Fans of the Portland Trail Blazers may not know George Wasch’s name, but they are undoubtedly familiar with his work. Wasch was the original Executive Producer and Director of Blazers Broadcasting, from its inception in 1978 until his retirement in 2003. His career spanned the euphoria of post-championship Blazermania to the beginning of the Jail Blazers era, and everything in between. Through it all, his job was to bring the Blazers to your living room, and in the process, he helped build an operation that became the gold standard among NBA broadcasts.
Recently I had a chance to sit down with Mr. Wasch to discuss his memories and the history of the Blazers Broadcasting empire he helped build.
The Trail Blazers were one of, if not the first professional sports teams to bring broadcasting completely in house. In the early years, from 1970 through the championship season of 1977, select games were shown on KPTV, with the team having no real control over the operations. Everything changed in 1978, when owner Larry Weinberg and General Manager Harry Glickman decided to do things differently, and chose Wasch to head the new venture that was Blazers Broadcasting.
Wasch knew the team’s front office, having worked with them during his time with KPTV. He started there in 1953, and was among the first employees of the station, the first in Portland, after returning home from a tour of military service in Korea. Television was in its infancy, and he found that training in the air force as a flight engineer helped familiarize him with the new medium. After years of producing content for the station which included the Portland Buckaroos, Portland Beavers, college football and basketball, and select Blazer games, he was approached by Glickman to lead the new project.
Weinberg and Glickman were interested in closed-circuit television, which Wasch was familiar with from his days at KPTV. The Blazers began showing home games at the old Paramount Theater, and it was a rousing success. Road games were broadcast on location, transmitted back to Portland on KPTV. Wasch and his crew traveled with the team and it was his job to get everything set up at opposing arenas—sometimes a difficulty. “In the early days, a lot of teams didn’t have very good production facilities,” he recalls. “We had TV mobile units in the back of a bread truck”. Eventually, all games, home and away, were broadcast live, first on KPTV, then KOIN and finally KGW, before the onset of cable.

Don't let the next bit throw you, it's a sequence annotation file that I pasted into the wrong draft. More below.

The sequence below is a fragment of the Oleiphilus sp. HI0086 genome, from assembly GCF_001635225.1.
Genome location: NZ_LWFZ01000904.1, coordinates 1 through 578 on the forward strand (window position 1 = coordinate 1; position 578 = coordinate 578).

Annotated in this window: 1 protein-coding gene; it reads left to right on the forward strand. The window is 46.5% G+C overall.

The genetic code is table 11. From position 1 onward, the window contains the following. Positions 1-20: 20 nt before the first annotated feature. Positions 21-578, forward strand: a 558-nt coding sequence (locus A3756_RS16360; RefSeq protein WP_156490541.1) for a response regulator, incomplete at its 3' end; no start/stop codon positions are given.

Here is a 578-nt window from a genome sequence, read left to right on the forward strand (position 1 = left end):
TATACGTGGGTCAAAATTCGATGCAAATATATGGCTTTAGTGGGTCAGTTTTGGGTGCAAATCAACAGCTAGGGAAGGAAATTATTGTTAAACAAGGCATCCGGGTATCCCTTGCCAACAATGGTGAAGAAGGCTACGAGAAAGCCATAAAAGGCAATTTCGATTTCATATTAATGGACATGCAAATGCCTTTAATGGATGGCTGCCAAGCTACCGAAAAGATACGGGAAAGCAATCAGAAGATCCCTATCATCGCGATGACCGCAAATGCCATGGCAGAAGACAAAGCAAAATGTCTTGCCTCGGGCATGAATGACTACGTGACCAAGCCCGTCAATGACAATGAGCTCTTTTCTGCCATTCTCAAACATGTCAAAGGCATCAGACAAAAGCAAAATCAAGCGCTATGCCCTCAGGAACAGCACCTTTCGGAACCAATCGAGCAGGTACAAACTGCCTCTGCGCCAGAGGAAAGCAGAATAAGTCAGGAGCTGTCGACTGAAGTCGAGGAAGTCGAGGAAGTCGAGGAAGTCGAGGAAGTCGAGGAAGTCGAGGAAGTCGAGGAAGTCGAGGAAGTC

Wasch worked closely with Glickman during those early years. When asked about his experiences working with the GM so closely, he noted, “Harry Glickman is just a fine man. He knew what was going on all the time and was very encouraging and very appreciative of everything we did. In addition to our broadcasts, we had some really good sponsorships, so we were delivering a lot of good revenue back to the company”.
Things turned up a notch when billionaire Paul Allen purchased the team in 1988. Of Allen, Wasch stated, “He wanted me to have all the stuff that would make it the best broadcast, and we were voted many times as having the best broadcast”. For Allen, that meant cutting the check, which he was not afraid to do. For George, having Allen on board was like “dying and going to heaven”.
Early in his ownership, Allen returned from a trip to Europe fascinated with a new camera angle he saw while watching a game overseas. The over-head angle is captured through a “Hot Shot” camera, which is placed under the scoreboard at center court. Allen approached Wasch about the new technology, probing, “If you had that could you put it to good use?” As George recalls, “That’s like asking me if I wanted a year’s supply of Hershey bars”.
Wasch did his research and found the distributor of such cameras in the states. However, there was a problem. The distributor only leased the cameras, they wouldn’t sell them. He relayed the news to Allen, who emphatically pronounced, “we don’t lease”. Undeterred, Wasch once again contacted the distributor, and was able to convince him to sell him the camera. When he informed Allen, the Blazers owner issued his edict: “go ahead and get it”. “It wasn’t any further than that,” said Wasch.
By the 1996 Olympics, another new technology arrived: remote controlled basket cameras. The maker of the new cameras contacted Wasch directly about adding them to his repertoire. Despite an effort to go through the proper channels at that time to get final approval (which did not include going through Allen directly), Wasch could never get a solid answer from the front office. However, during a visit to the control room before a game, Allen found himself in conversation with a representative of NBC, touring the facilities, and the NBC rep expressed surprise that the Blazers didn’t have basket cams. Allen, who wasn’t yet aware of the new technology, got the scoop from George and quickly decided that they were a necessity, telling him “get ‘em”, right there on the spot.
Wasch worked closely with many colorful figures over the years: every TV broadcaster from Jimmy Jones through Mike Barrett, including the legendary Bill Schonely and Mike Rice. He has nothing but fond memories of all those he worked with...even the players, who he told me were always very accepting of the job he and his crew had to do, and were more than willing to help out in order to help make Blazers Broadcasting what it was and continues to be to this day.
George Wasch laid the foundation of what became a nationally-recognized model of success in the broadcasting community. While he himself may not have achieved mainstream stardom, working on the other side of the camera, there’s no doubt that everyone involved was able to thrive because of his hard work, talent, and vision.